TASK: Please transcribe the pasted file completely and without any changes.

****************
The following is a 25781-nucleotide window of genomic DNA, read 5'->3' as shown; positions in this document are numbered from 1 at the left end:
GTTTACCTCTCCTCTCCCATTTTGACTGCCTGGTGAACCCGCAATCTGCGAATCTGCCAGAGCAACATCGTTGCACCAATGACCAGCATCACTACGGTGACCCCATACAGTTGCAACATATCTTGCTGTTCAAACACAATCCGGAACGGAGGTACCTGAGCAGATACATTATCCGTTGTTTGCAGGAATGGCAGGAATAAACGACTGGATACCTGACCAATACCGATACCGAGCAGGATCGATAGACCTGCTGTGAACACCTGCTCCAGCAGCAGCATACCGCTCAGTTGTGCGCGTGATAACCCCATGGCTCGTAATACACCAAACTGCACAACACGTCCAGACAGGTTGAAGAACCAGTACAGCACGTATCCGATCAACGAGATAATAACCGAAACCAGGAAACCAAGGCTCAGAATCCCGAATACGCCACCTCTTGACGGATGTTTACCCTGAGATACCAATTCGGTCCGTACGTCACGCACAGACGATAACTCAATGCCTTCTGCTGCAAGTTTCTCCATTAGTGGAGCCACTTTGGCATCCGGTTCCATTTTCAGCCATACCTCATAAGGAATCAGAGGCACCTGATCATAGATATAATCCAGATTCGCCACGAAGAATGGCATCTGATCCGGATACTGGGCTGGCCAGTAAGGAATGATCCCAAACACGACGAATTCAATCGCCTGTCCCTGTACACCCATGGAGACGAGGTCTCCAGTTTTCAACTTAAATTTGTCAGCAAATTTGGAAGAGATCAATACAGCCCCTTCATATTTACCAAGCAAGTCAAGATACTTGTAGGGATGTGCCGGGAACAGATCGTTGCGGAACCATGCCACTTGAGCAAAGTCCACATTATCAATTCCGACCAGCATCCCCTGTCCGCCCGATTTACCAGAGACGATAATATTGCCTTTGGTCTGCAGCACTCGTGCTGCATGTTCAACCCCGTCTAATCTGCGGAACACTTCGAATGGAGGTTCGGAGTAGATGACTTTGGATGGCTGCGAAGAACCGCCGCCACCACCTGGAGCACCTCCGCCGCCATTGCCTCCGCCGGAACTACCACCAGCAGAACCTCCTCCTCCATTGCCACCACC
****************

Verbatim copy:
The following is a 25781-nucleotide window of genomic DNA, read 5'->3' as shown; positions in this document are numbered from 1 at the left end:
GTTTACCTCTCCTCTCCCATTTTGACTGCCTGGTGAACCCGCAATCTGCGAATCTGCCAGAGCAACATCGTTGCACCAATGACCAGCATCACTACGGTGACCCCATACAGTTGCAACATATCTTGCTGTTCAAACACAATCCGGAACGGAGGTACCTGAGCAGATACATTATCCGTTGTTTGCAGGAATGGCAGGAATAAACGACTGGATACCTGACCAATACCGATACCGAGCAGGATCGATAGACCTGCTGTGAACACCTGCTCCAGCAGCAGCATACCGCTCAGTTGTGCGCGTGATAACCCCATGGCTCGTAATACACCAAACTGCACAACACGTCCAGACAGGTTGAAGAACCAGTACAGCACGTATCCGATCAACGAGATAATAACCGAAACCAGGAAACCAAGGCTCAGAATCCCGAATACGCCACCTCTTGACGGATGTTTACCCTGAGATACCAATTCGGTCCGTACGTCACGCACAGACGATAACTCAATGCCTTCTGCTGCAAGTTTCTCCATTAGTGGAGCCACTTTGGCATCCGGTTCCATTTTCAGCCATACCTCATAAGGAATCAGAGGCACCTGATCATAGATATAATCCAGATTCGCCACGAAGAATGGCATCTGATCCGGATACTGGGCTGGCCAGTAAGGAATGATCCCAAACACGACGAATTCAATCGCCTGTCCCTGTACACCCATGGAGACGAGGTCTCCAGTTTTCAACTTAAATTTGTCAGCAAATTTGGAAGAGATCAATACAGCCCCTTCATATTTACCAAGCAAGTCAAGATACTTGTAGGGATGTGCCGGGAACAGATCGTTGCGGAACCATGCCACTTGAGCAAAGTCCACATTATCAATTCCGACCAGCATCCCCTGTCCGCCCGATTTACCAGAGACGATAATATTGCCTTTGGTCTGCAGCACTCGTGCTGCATGTTCAACCCCGTCTAATCTGCGGAACACTTCGAATGGAGGTTCGGAGTAGATGACTTTGGATGGCTGCGAAGAACCGCCGCCACCACCTGGAGCACCTCCGCCGCCATTGCCTCCGCCGGAACTACCACCAGCAGAACCTCCTCCTCCATTGCCACCACC